If you are experiencing heating problems, the thermostat is one of the first places to check for a malfunction. Below are some of the thermostat issues that can create heating problems.
The thermostat requires electricity to operate. The electrical power can either come from the batteries or from the main electrical supply. Therefore, if your thermostat operates on batteries, it might malfunction if the batteries are dead. For example, a thermostat with dead batteries might fail to keep its settings or programs.
Loose Electrical Connections
The thermostat can also malfunction if its electrical wires are loose or disconnected. A disconnection means the thermostat is not getting any electrical power while loose wires mean the thermostat is getting intermittent electrical power. Such issues can mess up with the accuracy of the thermostat's readings. Tightening the loose connections usually solves the problem.
The thermostat has metal contacts that break and complete the electrical circuit to stop and trigger active heating as needed. Dirt and debris (including corrosion) can accumulate on the contacts and insulate them, thereby preventing the flow of current. This is likely to be the case with an aging thermostat or a thermostat in a dusty house (for example, during renovations). Fortunately, cleaning the thermostat will typically get rid of the problem.
Wrong Date and Time
If you have a programmable thermostat, then you may also experience a heating malfunction if the thermostat date is incorrectly set. Many thermostats automatically update their times and date based on the location input. Therefore, if someone accidentally input the wrong location, the thermostat will set the wrong date and time, and your house's temperature might not be as comfortable as it should be.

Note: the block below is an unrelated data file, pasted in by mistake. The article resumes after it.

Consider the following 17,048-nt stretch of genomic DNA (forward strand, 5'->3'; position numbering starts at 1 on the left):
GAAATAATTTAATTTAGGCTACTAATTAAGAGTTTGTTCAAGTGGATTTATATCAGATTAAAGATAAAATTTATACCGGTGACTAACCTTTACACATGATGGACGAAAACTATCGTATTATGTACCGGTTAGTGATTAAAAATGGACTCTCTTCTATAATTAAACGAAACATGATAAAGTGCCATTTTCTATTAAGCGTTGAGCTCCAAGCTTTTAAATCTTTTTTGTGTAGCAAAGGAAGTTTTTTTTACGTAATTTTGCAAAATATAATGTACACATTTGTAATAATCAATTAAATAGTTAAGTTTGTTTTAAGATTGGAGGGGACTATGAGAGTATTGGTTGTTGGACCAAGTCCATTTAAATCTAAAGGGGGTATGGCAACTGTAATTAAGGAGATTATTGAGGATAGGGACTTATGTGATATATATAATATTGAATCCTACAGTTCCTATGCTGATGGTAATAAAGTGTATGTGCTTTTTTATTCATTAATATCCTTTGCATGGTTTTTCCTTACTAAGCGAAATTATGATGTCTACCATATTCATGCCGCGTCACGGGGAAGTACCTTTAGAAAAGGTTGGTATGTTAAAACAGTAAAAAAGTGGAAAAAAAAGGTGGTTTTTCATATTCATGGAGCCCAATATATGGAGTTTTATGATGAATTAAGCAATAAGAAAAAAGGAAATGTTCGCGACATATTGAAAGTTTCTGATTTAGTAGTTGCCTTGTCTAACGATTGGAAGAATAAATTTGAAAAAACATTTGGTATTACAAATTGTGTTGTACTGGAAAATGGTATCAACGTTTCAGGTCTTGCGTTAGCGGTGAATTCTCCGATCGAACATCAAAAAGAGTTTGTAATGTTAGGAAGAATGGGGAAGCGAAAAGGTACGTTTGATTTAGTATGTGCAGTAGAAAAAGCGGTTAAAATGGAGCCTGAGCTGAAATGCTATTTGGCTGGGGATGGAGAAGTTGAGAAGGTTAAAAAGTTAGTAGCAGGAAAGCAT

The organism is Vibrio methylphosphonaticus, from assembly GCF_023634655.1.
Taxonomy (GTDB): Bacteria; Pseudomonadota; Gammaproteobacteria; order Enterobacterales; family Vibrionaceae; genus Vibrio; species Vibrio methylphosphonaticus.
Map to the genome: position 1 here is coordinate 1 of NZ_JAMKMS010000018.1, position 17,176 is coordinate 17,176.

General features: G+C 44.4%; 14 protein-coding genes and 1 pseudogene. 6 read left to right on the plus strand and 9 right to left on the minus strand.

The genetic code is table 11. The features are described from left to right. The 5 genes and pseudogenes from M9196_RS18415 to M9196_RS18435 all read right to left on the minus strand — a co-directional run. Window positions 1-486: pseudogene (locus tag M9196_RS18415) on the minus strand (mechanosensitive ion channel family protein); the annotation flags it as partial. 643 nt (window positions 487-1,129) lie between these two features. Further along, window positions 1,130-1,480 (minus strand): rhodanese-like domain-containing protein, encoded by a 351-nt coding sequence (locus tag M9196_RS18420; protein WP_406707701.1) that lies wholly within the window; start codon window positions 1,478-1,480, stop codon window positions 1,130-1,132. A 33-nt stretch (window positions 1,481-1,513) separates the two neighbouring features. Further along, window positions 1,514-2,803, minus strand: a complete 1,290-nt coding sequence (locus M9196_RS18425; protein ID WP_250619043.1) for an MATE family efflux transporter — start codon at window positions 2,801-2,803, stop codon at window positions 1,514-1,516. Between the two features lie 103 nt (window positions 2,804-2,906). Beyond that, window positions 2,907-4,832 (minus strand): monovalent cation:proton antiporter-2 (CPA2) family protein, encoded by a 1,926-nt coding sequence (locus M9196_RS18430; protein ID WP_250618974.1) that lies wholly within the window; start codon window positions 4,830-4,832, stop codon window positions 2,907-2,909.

Heat Anticipator Maladjustment
The heat anticipator is an electrical device that determines the temperature at which the thermostat switches off the furnace burners. This is critical because the furnace burners don't stay lit all the time; they only burn when active heating is required and switch off once the desired temperature is attained. However, if the heat anticipator has malfunctioned, it might switch off the burners before the designed temperature is reached. As a result, your house might stay cold even though the furnace is operating as usual.
Wrong Thermostat Placement
Lastly, your thermostat can trigger inefficient heating if the thermostat is incorrectly placed. If you place the thermostat near heat sources or cold air drafts, it will read the wrong temperature. This may cause the thermostat to switch off the burners at an incorrect time or keep them burning for longer than necessary, and trigger.
Contact a heating system maintenance service for more help.